If FOS is spectacularly convenient, but not yet adequate, then it may be hazardous to put before people who don't understand its inadequacy or whose will has been weakened by various pressures.  But the same is true of potato chips and money.  If the problem is that FOS is available for use before it is adequate, then the real objection is to stepwise progress.  Which is better, to make FOS repositories available as they are ready, and let them grow and interconnect in real time, or to hold them back until the network of such repositories encompasses all published literature?  Serious scientists would be the first to object to the latter plan.  Running a close second would be people with debilitating medical conditions anxious for research breakthroughs.

Let's admit that we're in a transition period.  FOS is large and growing, but still small and inadequate compared to the domain of extant published literature.  To misunderstand this is like believing that every house can be reached by a superhighway.  Some houses can't even be reached by a paved road.

Let's also admit that PubMed doesn't pretend to be more than it is.  Its scope does not go back to the 1950's or extend to the rulings of federal administrative agencies.  What it does, it does very well, giving users free access to a searchable medical bibliography with over 11 million citations and abstracts.  For 18 months, it has been supplemented by PubMed Central, which provides free online access to a growing number of full-text articles.  If it appears to a researcher through a veil of illusion, the illusion of sufficiency, then it is the researcher's illusion.  The same is true of a print library.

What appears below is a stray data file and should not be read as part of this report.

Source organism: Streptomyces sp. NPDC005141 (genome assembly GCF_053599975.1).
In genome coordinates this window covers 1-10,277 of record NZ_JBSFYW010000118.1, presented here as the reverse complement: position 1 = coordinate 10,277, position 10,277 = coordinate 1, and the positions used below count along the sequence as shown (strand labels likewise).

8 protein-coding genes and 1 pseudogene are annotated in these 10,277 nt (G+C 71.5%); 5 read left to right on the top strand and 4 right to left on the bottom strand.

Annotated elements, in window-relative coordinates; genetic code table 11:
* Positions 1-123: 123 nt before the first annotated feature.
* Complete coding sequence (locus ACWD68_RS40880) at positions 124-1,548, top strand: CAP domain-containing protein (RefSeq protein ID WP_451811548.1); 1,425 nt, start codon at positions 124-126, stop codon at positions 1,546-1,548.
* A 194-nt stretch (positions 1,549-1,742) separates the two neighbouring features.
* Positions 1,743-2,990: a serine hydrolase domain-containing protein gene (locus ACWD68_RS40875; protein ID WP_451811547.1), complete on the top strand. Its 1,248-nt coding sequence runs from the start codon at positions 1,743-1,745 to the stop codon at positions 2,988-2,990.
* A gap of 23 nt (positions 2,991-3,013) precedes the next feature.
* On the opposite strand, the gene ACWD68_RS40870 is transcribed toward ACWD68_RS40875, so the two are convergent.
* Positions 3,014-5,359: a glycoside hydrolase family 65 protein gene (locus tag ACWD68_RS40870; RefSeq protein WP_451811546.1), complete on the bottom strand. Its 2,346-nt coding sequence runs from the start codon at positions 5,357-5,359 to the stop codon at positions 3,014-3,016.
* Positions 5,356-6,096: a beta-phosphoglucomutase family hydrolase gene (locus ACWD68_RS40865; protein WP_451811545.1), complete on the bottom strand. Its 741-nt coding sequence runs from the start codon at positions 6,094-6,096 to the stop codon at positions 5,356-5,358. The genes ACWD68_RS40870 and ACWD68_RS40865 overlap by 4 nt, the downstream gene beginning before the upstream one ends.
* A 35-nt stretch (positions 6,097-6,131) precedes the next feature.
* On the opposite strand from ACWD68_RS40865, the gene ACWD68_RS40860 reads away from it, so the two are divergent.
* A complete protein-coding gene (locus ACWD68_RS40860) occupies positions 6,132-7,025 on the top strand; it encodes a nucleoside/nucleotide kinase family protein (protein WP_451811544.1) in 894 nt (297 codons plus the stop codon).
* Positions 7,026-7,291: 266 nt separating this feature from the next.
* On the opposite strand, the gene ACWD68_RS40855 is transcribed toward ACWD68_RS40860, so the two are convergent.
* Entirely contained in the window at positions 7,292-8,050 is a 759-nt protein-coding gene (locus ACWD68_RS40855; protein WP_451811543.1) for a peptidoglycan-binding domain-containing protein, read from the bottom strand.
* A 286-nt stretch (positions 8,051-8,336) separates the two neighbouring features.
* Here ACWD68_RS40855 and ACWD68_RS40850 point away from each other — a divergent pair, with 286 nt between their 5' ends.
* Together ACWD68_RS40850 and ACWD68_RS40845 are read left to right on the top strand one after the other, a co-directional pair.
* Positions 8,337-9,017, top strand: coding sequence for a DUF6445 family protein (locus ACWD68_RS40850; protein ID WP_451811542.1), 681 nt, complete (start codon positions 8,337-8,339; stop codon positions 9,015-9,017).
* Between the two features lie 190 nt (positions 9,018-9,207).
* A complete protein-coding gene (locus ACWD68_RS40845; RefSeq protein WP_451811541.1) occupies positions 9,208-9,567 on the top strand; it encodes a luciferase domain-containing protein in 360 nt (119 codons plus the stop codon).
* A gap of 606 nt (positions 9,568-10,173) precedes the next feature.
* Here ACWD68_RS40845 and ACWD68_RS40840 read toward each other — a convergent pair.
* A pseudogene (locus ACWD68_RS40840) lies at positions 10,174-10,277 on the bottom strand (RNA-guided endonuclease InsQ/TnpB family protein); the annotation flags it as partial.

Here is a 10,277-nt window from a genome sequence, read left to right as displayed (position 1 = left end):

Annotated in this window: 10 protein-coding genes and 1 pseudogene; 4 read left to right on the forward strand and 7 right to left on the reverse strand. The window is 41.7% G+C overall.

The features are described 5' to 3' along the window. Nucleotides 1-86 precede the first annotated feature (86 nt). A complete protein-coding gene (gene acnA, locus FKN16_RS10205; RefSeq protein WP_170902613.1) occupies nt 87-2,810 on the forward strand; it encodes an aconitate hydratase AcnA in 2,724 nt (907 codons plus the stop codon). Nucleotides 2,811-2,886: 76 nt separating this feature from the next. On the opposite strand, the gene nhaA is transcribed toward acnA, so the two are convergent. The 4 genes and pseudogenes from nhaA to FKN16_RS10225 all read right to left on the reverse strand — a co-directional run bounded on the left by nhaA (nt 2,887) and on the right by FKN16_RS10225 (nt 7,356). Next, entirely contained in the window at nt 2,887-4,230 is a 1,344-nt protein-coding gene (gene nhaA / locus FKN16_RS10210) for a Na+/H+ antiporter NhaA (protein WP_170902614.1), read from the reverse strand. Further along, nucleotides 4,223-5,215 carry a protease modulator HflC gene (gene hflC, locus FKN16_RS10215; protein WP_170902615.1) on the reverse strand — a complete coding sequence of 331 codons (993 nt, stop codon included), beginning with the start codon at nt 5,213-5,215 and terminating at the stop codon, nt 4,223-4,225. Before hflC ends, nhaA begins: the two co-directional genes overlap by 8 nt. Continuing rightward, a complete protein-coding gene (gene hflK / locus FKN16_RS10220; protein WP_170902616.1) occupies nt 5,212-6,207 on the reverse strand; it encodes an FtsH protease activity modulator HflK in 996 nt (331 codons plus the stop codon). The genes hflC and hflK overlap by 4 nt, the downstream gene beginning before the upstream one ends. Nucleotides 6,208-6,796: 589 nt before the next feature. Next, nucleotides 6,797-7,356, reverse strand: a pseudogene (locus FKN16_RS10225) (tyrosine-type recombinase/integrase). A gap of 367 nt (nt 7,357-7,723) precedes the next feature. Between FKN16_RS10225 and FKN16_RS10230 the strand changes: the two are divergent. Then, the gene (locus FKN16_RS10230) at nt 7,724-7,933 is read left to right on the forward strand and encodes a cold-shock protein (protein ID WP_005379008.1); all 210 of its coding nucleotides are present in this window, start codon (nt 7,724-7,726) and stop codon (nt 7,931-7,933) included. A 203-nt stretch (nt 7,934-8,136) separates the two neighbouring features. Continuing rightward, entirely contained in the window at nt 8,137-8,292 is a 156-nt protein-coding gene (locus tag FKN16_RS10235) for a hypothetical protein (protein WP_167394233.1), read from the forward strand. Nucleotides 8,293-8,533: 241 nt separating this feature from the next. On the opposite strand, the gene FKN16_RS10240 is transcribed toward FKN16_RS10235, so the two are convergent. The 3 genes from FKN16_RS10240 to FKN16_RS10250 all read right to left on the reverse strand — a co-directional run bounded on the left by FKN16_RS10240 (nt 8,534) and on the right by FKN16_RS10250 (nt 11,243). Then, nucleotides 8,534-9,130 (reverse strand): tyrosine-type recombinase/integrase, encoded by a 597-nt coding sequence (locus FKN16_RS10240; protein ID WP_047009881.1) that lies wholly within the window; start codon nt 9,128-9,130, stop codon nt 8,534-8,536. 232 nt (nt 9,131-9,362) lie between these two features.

You've probably heard the joke about the person searching for a contact lens on the sidewalk under a street light.  "Did you lose your lens here?"  "No, but this is where the light is."  Dr. Togias, and the JH board which reviewed and approved his experiment, committed the Street Light Fallacy.  Once we admit that we're in a transition period, then we must take the responsibility to avoid the Street Light Fallacy in our own research, and teach our students to avoid it in theirs.  FOS is growing toward adequacy in every discipline, at different rates, but is probably not adequate in any discipline today.  We can advance this cause best by working to make it more adequate without inviting others to presume its present adequacy.  Convenience and adequacy are independent variables.  This is not esoteric.  It's a lesson we learned long ago from McDonald's.